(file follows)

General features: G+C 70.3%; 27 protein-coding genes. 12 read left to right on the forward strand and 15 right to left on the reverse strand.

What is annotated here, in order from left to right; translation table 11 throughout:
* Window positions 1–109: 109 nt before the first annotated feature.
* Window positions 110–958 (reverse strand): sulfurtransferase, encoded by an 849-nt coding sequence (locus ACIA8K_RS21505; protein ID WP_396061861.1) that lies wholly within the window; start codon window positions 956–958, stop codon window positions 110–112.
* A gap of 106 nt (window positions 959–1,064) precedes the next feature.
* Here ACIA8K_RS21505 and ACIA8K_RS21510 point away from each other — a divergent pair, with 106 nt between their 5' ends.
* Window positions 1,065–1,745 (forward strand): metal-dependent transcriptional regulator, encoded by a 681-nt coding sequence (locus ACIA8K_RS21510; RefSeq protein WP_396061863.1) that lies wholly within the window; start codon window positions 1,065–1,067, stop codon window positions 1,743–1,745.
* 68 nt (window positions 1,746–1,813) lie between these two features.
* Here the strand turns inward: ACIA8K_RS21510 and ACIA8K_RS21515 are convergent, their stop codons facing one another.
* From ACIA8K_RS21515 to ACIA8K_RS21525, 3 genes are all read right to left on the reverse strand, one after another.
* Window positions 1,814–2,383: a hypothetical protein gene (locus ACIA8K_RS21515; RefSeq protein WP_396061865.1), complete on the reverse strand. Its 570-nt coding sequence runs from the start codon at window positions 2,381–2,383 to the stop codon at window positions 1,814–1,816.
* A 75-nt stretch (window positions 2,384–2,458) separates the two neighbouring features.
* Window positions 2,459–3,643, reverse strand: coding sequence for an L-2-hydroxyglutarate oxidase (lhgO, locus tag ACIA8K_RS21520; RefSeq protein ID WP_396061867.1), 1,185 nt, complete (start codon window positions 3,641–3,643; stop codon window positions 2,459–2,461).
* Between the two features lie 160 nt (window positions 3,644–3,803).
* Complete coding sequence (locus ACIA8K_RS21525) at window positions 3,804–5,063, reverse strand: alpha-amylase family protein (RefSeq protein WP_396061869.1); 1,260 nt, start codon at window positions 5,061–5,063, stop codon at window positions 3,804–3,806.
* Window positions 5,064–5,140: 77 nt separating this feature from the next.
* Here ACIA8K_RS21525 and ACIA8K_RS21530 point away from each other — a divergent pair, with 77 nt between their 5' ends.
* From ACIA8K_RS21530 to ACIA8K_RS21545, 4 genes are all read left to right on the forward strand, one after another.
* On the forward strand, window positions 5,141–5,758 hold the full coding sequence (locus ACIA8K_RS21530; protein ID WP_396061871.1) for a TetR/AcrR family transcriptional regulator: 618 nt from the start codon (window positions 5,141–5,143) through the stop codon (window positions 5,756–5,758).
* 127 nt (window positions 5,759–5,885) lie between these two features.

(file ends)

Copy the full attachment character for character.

General features: G+C 70.3%; 27 protein-coding genes. 12 read left to right on the forward strand and 15 right to left on the reverse strand.

What is annotated here, in order from left to right; translation table 11 throughout:
* Window positions 1–109: 109 nt before the first annotated feature.
* Window positions 110–958 (reverse strand): sulfurtransferase, encoded by an 849-nt coding sequence (locus ACIA8K_RS21505; protein ID WP_396061861.1) that lies wholly within the window; start codon window positions 956–958, stop codon window positions 110–112.
* A gap of 106 nt (window positions 959–1,064) precedes the next feature.
* Here ACIA8K_RS21505 and ACIA8K_RS21510 point away from each other — a divergent pair, with 106 nt between their 5' ends.
* Window positions 1,065–1,745 (forward strand): metal-dependent transcriptional regulator, encoded by a 681-nt coding sequence (locus ACIA8K_RS21510; RefSeq protein WP_396061863.1) that lies wholly within the window; start codon window positions 1,065–1,067, stop codon window positions 1,743–1,745.
* 68 nt (window positions 1,746–1,813) lie between these two features.
* Here the strand turns inward: ACIA8K_RS21510 and ACIA8K_RS21515 are convergent, their stop codons facing one another.
* From ACIA8K_RS21515 to ACIA8K_RS21525, 3 genes are all read right to left on the reverse strand, one after another.
* Window positions 1,814–2,383: a hypothetical protein gene (locus ACIA8K_RS21515; RefSeq protein WP_396061865.1), complete on the reverse strand. Its 570-nt coding sequence runs from the start codon at window positions 2,381–2,383 to the stop codon at window positions 1,814–1,816.
* A 75-nt stretch (window positions 2,384–2,458) separates the two neighbouring features.
* Window positions 2,459–3,643, reverse strand: coding sequence for an L-2-hydroxyglutarate oxidase (lhgO, locus tag ACIA8K_RS21520; RefSeq protein ID WP_396061867.1), 1,185 nt, complete (start codon window positions 3,641–3,643; stop codon window positions 2,459–2,461).
* Between the two features lie 160 nt (window positions 3,644–3,803).
* Complete coding sequence (locus ACIA8K_RS21525) at window positions 3,804–5,063, reverse strand: alpha-amylase family protein (RefSeq protein WP_396061869.1); 1,260 nt, start codon at window positions 5,061–5,063, stop codon at window positions 3,804–3,806.
* Window positions 5,064–5,140: 77 nt separating this feature from the next.
* Here ACIA8K_RS21525 and ACIA8K_RS21530 point away from each other — a divergent pair, with 77 nt between their 5' ends.
* From ACIA8K_RS21530 to ACIA8K_RS21545, 4 genes are all read left to right on the forward strand, one after another.
* On the forward strand, window positions 5,141–5,758 hold the full coding sequence (locus ACIA8K_RS21530; protein ID WP_396061871.1) for a TetR/AcrR family transcriptional regulator: 618 nt from the start codon (window positions 5,141–5,143) through the stop codon (window positions 5,756–5,758).
* 127 nt (window positions 5,759–5,885) lie between these two features.